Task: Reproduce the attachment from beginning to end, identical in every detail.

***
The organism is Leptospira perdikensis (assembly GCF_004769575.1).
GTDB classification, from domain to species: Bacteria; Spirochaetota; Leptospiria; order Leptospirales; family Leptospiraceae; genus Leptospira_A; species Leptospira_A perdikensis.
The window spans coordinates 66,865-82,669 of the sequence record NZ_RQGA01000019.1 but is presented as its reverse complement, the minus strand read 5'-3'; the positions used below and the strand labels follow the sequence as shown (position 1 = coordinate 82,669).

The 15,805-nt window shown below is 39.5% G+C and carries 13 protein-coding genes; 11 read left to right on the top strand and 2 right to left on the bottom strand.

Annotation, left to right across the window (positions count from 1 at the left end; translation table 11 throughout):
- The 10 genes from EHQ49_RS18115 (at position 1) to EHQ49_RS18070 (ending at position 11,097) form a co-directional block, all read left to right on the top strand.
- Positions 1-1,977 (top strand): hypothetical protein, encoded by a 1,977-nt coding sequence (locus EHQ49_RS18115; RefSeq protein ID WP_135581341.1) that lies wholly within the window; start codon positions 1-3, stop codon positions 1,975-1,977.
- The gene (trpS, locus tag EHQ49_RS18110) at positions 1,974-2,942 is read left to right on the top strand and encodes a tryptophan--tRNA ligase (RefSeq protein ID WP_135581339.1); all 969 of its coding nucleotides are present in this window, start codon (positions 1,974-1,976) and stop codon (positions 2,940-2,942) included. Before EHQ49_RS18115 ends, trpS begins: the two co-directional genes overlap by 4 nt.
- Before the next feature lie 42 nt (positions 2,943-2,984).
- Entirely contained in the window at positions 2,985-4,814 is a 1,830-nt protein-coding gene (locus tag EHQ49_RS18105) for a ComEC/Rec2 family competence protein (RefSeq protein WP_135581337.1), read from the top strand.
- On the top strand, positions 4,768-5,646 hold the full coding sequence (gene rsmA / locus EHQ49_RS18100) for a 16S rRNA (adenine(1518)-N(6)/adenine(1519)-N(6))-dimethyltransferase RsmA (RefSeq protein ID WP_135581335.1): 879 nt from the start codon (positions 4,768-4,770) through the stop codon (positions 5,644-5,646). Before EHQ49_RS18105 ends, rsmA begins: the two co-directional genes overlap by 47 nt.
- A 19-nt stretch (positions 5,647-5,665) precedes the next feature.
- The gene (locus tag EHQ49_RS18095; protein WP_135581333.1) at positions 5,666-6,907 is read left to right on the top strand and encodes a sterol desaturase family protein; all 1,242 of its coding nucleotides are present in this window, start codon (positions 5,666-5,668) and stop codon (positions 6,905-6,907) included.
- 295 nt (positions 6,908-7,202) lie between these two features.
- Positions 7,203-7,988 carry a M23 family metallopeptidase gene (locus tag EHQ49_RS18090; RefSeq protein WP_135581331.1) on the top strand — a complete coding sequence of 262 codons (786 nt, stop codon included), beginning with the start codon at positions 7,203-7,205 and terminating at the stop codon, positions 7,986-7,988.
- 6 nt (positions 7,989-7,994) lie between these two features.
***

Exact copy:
The organism is Leptospira perdikensis (assembly GCF_004769575.1).
GTDB classification, from domain to species: Bacteria; Spirochaetota; Leptospiria; order Leptospirales; family Leptospiraceae; genus Leptospira_A; species Leptospira_A perdikensis.
The window spans coordinates 66,865-82,669 of the sequence record NZ_RQGA01000019.1 but is presented as its reverse complement, the minus strand read 5'-3'; the positions used below and the strand labels follow the sequence as shown (position 1 = coordinate 82,669).

The 15,805-nt window shown below is 39.5% G+C and carries 13 protein-coding genes; 11 read left to right on the top strand and 2 right to left on the bottom strand.

Annotation, left to right across the window (positions count from 1 at the left end; translation table 11 throughout):
- The 10 genes from EHQ49_RS18115 (at position 1) to EHQ49_RS18070 (ending at position 11,097) form a co-directional block, all read left to right on the top strand.
- Positions 1-1,977 (top strand): hypothetical protein, encoded by a 1,977-nt coding sequence (locus EHQ49_RS18115; RefSeq protein ID WP_135581341.1) that lies wholly within the window; start codon positions 1-3, stop codon positions 1,975-1,977.
- The gene (trpS, locus tag EHQ49_RS18110) at positions 1,974-2,942 is read left to right on the top strand and encodes a tryptophan--tRNA ligase (RefSeq protein ID WP_135581339.1); all 969 of its coding nucleotides are present in this window, start codon (positions 1,974-1,976) and stop codon (positions 2,940-2,942) included. Before EHQ49_RS18115 ends, trpS begins: the two co-directional genes overlap by 4 nt.
- Before the next feature lie 42 nt (positions 2,943-2,984).
- Entirely contained in the window at positions 2,985-4,814 is a 1,830-nt protein-coding gene (locus tag EHQ49_RS18105) for a ComEC/Rec2 family competence protein (RefSeq protein WP_135581337.1), read from the top strand.
- On the top strand, positions 4,768-5,646 hold the full coding sequence (gene rsmA / locus EHQ49_RS18100) for a 16S rRNA (adenine(1518)-N(6)/adenine(1519)-N(6))-dimethyltransferase RsmA (RefSeq protein ID WP_135581335.1): 879 nt from the start codon (positions 4,768-4,770) through the stop codon (positions 5,644-5,646). Before EHQ49_RS18105 ends, rsmA begins: the two co-directional genes overlap by 47 nt.
- A 19-nt stretch (positions 5,647-5,665) precedes the next feature.
- The gene (locus tag EHQ49_RS18095; protein WP_135581333.1) at positions 5,666-6,907 is read left to right on the top strand and encodes a sterol desaturase family protein; all 1,242 of its coding nucleotides are present in this window, start codon (positions 5,666-5,668) and stop codon (positions 6,905-6,907) included.
- 295 nt (positions 6,908-7,202) lie between these two features.
- Positions 7,203-7,988 carry a M23 family metallopeptidase gene (locus tag EHQ49_RS18090; RefSeq protein WP_135581331.1) on the top strand — a complete coding sequence of 262 codons (786 nt, stop codon included), beginning with the start codon at positions 7,203-7,205 and terminating at the stop codon, positions 7,986-7,988.
- 6 nt (positions 7,989-7,994) lie between these two features.